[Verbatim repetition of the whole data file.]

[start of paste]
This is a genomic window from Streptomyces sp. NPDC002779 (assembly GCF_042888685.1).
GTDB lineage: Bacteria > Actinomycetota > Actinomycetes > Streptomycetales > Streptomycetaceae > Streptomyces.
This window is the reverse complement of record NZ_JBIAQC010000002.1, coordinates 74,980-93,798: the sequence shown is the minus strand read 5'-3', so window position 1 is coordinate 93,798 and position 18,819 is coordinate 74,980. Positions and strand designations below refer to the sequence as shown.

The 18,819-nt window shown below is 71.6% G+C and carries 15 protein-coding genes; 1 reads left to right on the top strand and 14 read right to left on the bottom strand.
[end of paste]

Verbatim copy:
This is a genomic window from Streptomyces sp. NPDC002779 (assembly GCF_042888685.1).
GTDB lineage: Bacteria > Actinomycetota > Actinomycetes > Streptomycetales > Streptomycetaceae > Streptomyces.
This window is the reverse complement of record NZ_JBIAQC010000002.1, coordinates 74,980-93,798: the sequence shown is the minus strand read 5'-3', so window position 1 is coordinate 93,798 and position 18,819 is coordinate 74,980. Positions and strand designations below refer to the sequence as shown.

The 18,819-nt window shown below is 71.6% G+C and carries 15 protein-coding genes; 1 reads left to right on the top strand and 14 read right to left on the bottom strand.